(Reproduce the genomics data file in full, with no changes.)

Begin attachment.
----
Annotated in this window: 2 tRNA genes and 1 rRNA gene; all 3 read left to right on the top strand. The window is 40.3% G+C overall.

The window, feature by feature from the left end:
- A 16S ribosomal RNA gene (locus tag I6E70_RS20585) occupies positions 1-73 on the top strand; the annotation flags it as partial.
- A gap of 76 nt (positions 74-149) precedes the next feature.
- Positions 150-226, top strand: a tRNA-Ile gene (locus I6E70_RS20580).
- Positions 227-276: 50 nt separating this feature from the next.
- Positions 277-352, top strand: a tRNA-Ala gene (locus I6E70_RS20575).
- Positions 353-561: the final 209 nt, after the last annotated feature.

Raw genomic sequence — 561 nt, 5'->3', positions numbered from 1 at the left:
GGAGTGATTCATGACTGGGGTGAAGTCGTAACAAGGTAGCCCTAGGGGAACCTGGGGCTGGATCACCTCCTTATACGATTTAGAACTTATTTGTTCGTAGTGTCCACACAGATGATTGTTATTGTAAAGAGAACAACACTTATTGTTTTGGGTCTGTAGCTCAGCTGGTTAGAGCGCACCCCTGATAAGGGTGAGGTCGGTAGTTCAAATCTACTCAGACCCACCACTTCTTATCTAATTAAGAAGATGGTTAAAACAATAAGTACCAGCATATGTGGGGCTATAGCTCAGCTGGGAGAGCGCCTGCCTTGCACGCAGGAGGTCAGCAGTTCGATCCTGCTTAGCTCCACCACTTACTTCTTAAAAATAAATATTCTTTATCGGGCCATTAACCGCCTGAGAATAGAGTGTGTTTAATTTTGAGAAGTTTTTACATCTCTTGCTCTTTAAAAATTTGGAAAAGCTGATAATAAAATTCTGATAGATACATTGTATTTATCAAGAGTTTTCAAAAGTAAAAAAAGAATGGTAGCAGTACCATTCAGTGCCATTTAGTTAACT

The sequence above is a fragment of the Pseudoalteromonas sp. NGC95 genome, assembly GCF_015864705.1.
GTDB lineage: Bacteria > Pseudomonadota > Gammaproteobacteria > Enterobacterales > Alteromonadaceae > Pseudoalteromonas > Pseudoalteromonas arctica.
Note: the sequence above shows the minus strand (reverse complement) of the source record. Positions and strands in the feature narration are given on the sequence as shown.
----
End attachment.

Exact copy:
Annotated in this window: 2 tRNA genes and 1 rRNA gene; all 3 read left to right on the top strand. The window is 40.3% G+C overall.

The window, feature by feature from the left end:
- A 16S ribosomal RNA gene (locus tag I6E70_RS20585) occupies positions 1-73 on the top strand; the annotation flags it as partial.
- A gap of 76 nt (positions 74-149) precedes the next feature.
- Positions 150-226, top strand: a tRNA-Ile gene (locus I6E70_RS20580).
- Positions 227-276: 50 nt separating this feature from the next.
- Positions 277-352, top strand: a tRNA-Ala gene (locus I6E70_RS20575).
- Positions 353-561: the final 209 nt, after the last annotated feature.

Raw genomic sequence — 561 nt, 5'->3', positions numbered from 1 at the left:
GGAGTGATTCATGACTGGGGTGAAGTCGTAACAAGGTAGCCCTAGGGGAACCTGGGGCTGGATCACCTCCTTATACGATTTAGAACTTATTTGTTCGTAGTGTCCACACAGATGATTGTTATTGTAAAGAGAACAACACTTATTGTTTTGGGTCTGTAGCTCAGCTGGTTAGAGCGCACCCCTGATAAGGGTGAGGTCGGTAGTTCAAATCTACTCAGACCCACCACTTCTTATCTAATTAAGAAGATGGTTAAAACAATAAGTACCAGCATATGTGGGGCTATAGCTCAGCTGGGAGAGCGCCTGCCTTGCACGCAGGAGGTCAGCAGTTCGATCCTGCTTAGCTCCACCACTTACTTCTTAAAAATAAATATTCTTTATCGGGCCATTAACCGCCTGAGAATAGAGTGTGTTTAATTTTGAGAAGTTTTTACATCTCTTGCTCTTTAAAAATTTGGAAAAGCTGATAATAAAATTCTGATAGATACATTGTATTTATCAAGAGTTTTCAAAAGTAAAAAAAGAATGGTAGCAGTACCATTCAGTGCCATTTAGTTAACT

The sequence above is a fragment of the Pseudoalteromonas sp. NGC95 genome, assembly GCF_015864705.1.
GTDB lineage: Bacteria > Pseudomonadota > Gammaproteobacteria > Enterobacterales > Alteromonadaceae > Pseudoalteromonas > Pseudoalteromonas arctica.
Note: the sequence above shows the minus strand (reverse complement) of the source record. Positions and strands in the feature narration are given on the sequence as shown.